Citronella, perfumes, solid air fresheners and citrus are all smells cats hate. Others include aloe, eucalyptus oil, oil of wintergreen, cigarettes and carpet fresheners. Cats also dislike the smells of cleaning agents and disinfectants, potpourri, hair spray and air fresheners. A cat’s sense of smell is about 14 times more sensitive than that of a human.
A cat's sensitivity to smell may explain its fear or aversion to certain items or areas in the house. Some of the most commonly used household disinfectants and deodorizers contain phenols, which are toxic to cats. A cat's liver doesn't have enough detoxifying enzymes to process phenols, so cat owners should avoid any product containing this chemical. Cats constantly groom themselves with their tongues, so any compound they touch is likely to enter their bloodstream through the mouth. Veterinarians can provide a comprehensive list of toxic compounds on request.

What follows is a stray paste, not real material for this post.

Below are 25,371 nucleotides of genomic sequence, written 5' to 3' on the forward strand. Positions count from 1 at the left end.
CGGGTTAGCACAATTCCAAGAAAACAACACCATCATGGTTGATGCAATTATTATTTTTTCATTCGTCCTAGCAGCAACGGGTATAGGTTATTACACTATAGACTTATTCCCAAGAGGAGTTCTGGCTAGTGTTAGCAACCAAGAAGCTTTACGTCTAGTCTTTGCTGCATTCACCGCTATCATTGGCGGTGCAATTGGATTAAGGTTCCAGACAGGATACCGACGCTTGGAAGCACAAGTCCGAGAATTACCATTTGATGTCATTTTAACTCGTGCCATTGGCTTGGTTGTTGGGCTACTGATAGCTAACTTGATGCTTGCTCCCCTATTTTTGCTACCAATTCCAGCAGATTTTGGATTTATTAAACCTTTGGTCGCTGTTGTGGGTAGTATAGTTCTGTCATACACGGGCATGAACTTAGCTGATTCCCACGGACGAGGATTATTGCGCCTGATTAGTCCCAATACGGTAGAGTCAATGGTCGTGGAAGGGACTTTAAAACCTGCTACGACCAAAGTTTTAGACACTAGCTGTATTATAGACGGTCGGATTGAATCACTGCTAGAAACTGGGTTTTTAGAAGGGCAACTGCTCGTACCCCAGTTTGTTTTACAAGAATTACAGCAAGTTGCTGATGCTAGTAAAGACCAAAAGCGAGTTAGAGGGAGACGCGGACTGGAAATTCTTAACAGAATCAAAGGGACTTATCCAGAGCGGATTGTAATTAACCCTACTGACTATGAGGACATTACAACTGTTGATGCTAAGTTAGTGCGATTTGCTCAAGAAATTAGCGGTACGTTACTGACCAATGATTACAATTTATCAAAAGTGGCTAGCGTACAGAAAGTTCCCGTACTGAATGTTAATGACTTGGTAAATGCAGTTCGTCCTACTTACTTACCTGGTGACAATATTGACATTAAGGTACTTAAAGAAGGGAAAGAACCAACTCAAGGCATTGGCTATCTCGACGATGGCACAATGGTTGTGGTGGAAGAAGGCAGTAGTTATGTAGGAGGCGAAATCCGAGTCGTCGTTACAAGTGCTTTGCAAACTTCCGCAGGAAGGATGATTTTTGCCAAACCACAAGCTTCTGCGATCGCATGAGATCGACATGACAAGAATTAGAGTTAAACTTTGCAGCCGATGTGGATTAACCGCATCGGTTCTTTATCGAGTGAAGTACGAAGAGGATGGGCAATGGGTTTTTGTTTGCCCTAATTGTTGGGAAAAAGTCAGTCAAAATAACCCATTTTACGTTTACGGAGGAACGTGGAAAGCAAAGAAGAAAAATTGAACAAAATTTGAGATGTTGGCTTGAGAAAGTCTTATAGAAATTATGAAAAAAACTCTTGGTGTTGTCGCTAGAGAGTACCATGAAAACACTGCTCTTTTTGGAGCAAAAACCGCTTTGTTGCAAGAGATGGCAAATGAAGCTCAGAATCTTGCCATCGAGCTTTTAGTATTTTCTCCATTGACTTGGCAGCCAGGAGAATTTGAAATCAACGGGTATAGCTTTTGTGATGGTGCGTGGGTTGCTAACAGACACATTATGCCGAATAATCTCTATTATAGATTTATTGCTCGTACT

Even nontoxic smells that people find pleasurable, such as natural citrus, can cause nausea in cats. Cat owners can use this aversion to protect a piece of furniture by placing fresh lemon juice, cinnamon or black pepper near it. The smells these ingredients produce help to prevent cats from scratching or urinating on household objects.